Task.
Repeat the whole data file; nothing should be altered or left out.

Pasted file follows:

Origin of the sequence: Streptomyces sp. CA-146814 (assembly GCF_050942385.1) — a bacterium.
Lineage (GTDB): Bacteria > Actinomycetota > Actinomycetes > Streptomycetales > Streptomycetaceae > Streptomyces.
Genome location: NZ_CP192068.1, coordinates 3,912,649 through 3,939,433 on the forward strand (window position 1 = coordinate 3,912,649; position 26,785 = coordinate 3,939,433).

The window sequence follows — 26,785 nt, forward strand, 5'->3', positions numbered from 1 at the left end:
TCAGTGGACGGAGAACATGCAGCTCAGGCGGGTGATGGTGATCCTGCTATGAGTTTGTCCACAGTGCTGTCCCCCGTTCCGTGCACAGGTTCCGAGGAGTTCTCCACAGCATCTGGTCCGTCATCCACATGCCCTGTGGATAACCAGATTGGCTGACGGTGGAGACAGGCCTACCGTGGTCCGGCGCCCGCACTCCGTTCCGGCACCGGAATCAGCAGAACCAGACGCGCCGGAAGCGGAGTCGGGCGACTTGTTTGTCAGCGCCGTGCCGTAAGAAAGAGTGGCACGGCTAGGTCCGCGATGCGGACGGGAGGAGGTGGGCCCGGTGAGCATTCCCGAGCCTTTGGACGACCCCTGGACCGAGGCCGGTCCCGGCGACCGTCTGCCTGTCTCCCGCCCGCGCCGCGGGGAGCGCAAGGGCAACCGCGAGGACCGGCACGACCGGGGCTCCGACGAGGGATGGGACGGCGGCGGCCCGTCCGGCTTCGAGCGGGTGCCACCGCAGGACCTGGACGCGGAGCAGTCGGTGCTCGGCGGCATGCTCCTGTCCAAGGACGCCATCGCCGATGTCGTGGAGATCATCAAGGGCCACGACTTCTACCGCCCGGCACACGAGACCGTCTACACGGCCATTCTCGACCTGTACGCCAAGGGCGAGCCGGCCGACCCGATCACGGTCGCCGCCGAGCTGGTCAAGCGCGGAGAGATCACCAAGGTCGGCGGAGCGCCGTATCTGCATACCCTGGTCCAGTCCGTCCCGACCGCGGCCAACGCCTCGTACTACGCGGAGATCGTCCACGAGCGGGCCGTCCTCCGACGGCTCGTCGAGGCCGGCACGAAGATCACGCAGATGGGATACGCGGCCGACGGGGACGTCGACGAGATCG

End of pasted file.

Origin of the sequence: Streptomyces sp. CA-146814 (assembly GCF_050942385.1) — a bacterium.
Lineage (GTDB): Bacteria > Actinomycetota > Actinomycetes > Streptomycetales > Streptomycetaceae > Streptomyces.
Genome location: NZ_CP192068.1, coordinates 3,912,649 through 3,939,433 on the forward strand (window position 1 = coordinate 3,912,649; position 26,785 = coordinate 3,939,433).

The window sequence follows — 26,785 nt, forward strand, 5'->3', positions numbered from 1 at the left end:
TCAGTGGACGGAGAACATGCAGCTCAGGCGGGTGATGGTGATCCTGCTATGAGTTTGTCCACAGTGCTGTCCCCCGTTCCGTGCACAGGTTCCGAGGAGTTCTCCACAGCATCTGGTCCGTCATCCACATGCCCTGTGGATAACCAGATTGGCTGACGGTGGAGACAGGCCTACCGTGGTCCGGCGCCCGCACTCCGTTCCGGCACCGGAATCAGCAGAACCAGACGCGCCGGAAGCGGAGTCGGGCGACTTGTTTGTCAGCGCCGTGCCGTAAGAAAGAGTGGCACGGCTAGGTCCGCGATGCGGACGGGAGGAGGTGGGCCCGGTGAGCATTCCCGAGCCTTTGGACGACCCCTGGACCGAGGCCGGTCCCGGCGACCGTCTGCCTGTCTCCCGCCCGCGCCGCGGGGAGCGCAAGGGCAACCGCGAGGACCGGCACGACCGGGGCTCCGACGAGGGATGGGACGGCGGCGGCCCGTCCGGCTTCGAGCGGGTGCCACCGCAGGACCTGGACGCGGAGCAGTCGGTGCTCGGCGGCATGCTCCTGTCCAAGGACGCCATCGCCGATGTCGTGGAGATCATCAAGGGCCACGACTTCTACCGCCCGGCACACGAGACCGTCTACACGGCCATTCTCGACCTGTACGCCAAGGGCGAGCCGGCCGACCCGATCACGGTCGCCGCCGAGCTGGTCAAGCGCGGAGAGATCACCAAGGTCGGCGGAGCGCCGTATCTGCATACCCTGGTCCAGTCCGTCCCGACCGCGGCCAACGCCTCGTACTACGCGGAGATCGTCCACGAGCGGGCCGTCCTCCGACGGCTCGTCGAGGCCGGCACGAAGATCACGCAGATGGGATACGCGGCCGACGGGGACGTCGACGAGATCG